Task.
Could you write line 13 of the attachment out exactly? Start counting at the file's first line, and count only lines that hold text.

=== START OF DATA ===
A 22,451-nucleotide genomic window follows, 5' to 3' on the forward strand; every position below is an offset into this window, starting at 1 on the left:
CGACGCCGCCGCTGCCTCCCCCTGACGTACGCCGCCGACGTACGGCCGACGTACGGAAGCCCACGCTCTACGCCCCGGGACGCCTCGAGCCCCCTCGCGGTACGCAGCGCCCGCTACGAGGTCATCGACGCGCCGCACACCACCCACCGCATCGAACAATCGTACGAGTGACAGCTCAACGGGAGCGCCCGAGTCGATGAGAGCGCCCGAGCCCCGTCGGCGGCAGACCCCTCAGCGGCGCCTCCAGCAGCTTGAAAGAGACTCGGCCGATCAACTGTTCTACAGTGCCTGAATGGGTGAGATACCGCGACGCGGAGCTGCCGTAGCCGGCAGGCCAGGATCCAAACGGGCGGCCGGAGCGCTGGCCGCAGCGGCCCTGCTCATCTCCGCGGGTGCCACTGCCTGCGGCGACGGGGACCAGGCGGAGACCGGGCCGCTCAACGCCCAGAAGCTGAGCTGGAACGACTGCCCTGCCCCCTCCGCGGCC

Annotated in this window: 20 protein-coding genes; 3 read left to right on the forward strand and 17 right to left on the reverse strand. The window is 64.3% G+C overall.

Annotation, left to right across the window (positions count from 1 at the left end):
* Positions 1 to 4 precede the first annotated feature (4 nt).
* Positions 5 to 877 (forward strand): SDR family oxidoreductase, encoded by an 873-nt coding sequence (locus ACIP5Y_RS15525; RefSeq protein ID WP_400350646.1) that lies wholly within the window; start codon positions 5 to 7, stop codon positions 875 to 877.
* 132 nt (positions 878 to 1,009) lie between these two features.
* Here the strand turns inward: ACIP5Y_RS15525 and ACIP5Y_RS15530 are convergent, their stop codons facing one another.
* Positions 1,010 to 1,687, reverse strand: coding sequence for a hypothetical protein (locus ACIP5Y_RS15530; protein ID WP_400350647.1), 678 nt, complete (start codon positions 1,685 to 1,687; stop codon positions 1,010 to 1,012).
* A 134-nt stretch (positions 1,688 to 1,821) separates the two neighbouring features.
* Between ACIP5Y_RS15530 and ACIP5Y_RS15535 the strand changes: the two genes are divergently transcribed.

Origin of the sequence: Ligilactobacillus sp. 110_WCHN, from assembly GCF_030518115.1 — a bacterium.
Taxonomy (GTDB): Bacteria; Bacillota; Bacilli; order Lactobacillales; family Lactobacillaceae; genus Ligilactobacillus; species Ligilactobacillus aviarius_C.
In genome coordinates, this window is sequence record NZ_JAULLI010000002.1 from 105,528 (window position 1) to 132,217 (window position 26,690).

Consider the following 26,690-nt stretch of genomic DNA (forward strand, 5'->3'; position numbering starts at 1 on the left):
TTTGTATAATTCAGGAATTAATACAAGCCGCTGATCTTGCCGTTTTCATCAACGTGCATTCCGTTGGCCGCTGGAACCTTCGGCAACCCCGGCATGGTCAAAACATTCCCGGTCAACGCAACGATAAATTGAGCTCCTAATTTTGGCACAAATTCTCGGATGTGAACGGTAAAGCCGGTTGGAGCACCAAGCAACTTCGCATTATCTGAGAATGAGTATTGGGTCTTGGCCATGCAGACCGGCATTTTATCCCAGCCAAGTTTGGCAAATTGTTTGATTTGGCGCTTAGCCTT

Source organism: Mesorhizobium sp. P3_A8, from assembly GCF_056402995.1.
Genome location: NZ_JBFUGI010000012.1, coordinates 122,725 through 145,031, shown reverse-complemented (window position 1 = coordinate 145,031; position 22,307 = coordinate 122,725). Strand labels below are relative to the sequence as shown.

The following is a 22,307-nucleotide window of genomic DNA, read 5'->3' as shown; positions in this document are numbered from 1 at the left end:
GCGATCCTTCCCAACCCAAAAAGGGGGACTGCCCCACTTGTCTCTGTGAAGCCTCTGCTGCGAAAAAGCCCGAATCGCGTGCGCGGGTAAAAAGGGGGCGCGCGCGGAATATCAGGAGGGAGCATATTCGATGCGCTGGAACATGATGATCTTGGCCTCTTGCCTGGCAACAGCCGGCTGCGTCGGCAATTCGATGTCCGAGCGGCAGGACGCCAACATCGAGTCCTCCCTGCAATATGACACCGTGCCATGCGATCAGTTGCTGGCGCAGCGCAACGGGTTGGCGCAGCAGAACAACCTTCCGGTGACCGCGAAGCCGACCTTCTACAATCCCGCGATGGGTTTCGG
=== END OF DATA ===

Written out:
Taxonomy (GTDB): Bacteria; Bacillota; Bacilli; order Lactobacillales; family Lactobacillaceae; genus Ligilactobacillus; species Ligilactobacillus aviarius_C.